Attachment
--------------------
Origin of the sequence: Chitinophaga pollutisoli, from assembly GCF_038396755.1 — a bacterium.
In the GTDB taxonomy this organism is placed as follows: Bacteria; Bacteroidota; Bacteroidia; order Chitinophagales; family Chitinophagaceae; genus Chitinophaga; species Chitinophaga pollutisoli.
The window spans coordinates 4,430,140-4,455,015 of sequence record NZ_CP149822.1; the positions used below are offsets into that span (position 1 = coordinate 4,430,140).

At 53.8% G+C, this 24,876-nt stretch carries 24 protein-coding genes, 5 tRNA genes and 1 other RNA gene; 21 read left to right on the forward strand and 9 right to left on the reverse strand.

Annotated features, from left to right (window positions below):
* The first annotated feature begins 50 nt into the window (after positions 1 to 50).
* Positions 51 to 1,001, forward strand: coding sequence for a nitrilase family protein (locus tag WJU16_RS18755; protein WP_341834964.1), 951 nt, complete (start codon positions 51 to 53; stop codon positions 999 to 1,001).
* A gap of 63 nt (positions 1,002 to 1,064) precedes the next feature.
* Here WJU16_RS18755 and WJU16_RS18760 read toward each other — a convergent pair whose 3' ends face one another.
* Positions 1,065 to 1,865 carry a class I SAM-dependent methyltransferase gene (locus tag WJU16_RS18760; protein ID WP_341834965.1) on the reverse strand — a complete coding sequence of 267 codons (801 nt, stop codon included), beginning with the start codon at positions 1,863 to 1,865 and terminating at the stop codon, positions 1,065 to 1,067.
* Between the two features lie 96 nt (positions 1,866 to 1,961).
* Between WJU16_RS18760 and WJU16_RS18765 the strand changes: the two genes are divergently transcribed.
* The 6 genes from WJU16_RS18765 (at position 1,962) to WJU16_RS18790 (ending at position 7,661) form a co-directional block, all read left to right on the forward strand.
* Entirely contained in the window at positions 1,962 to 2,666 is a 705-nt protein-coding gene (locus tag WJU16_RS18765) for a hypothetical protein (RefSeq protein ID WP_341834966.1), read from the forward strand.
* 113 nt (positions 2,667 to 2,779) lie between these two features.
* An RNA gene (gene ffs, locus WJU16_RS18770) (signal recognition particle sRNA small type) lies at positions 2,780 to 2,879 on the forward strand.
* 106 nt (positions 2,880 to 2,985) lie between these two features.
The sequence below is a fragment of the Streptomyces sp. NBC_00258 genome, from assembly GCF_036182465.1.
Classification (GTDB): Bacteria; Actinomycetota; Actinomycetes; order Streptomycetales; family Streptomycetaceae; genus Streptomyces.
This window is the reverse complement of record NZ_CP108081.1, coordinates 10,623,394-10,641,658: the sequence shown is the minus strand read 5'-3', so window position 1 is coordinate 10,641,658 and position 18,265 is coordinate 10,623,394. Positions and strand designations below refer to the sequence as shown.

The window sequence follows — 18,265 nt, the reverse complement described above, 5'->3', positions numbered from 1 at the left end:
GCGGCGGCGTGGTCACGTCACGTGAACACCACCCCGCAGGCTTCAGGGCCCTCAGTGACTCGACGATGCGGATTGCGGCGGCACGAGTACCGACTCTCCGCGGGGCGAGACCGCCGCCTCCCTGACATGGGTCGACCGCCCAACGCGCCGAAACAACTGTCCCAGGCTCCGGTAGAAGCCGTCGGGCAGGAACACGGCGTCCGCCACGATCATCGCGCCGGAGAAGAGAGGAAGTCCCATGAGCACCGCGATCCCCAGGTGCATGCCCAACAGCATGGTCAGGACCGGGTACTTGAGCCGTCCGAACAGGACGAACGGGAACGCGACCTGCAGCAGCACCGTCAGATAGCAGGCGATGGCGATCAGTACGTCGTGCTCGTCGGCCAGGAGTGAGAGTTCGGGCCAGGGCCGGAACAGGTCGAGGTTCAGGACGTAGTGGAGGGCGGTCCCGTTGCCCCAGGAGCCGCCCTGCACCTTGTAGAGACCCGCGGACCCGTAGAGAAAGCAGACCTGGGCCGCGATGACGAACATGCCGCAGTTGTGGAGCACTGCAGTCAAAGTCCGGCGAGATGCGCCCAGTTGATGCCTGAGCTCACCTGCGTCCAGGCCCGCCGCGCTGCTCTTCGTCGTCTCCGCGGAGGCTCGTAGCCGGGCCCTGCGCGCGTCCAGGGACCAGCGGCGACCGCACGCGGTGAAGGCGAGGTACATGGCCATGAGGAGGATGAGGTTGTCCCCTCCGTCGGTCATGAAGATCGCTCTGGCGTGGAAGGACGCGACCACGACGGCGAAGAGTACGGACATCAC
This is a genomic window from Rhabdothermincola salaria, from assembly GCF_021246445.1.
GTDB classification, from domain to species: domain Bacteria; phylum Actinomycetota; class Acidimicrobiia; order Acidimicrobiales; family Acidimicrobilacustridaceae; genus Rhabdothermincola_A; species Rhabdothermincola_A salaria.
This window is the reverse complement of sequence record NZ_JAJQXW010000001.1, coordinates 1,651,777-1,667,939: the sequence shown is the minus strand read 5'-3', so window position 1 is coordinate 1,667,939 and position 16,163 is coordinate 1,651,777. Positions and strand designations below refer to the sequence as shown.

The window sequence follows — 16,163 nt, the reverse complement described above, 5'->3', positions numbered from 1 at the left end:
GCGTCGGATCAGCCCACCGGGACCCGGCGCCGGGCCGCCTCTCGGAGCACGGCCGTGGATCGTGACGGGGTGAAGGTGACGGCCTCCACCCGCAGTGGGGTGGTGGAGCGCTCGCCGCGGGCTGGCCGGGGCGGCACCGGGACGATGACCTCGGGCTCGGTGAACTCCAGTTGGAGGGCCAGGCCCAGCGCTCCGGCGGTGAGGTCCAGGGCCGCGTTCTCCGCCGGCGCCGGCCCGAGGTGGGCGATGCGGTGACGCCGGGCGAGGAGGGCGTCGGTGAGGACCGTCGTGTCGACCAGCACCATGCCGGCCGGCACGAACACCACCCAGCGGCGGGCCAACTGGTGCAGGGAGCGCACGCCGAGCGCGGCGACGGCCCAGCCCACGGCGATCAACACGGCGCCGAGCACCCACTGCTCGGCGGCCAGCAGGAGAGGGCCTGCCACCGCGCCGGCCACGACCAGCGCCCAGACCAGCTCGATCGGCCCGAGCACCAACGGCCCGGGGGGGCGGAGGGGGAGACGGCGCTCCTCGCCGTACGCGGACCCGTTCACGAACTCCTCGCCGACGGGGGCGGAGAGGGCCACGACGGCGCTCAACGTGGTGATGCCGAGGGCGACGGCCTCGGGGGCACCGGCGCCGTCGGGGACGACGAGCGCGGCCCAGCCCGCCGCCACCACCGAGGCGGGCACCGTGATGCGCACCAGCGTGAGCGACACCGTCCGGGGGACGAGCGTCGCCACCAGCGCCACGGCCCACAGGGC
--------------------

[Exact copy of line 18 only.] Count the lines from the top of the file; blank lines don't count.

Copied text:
The sequence below is a fragment of the Streptomyces sp. NBC_00258 genome, from assembly GCF_036182465.1.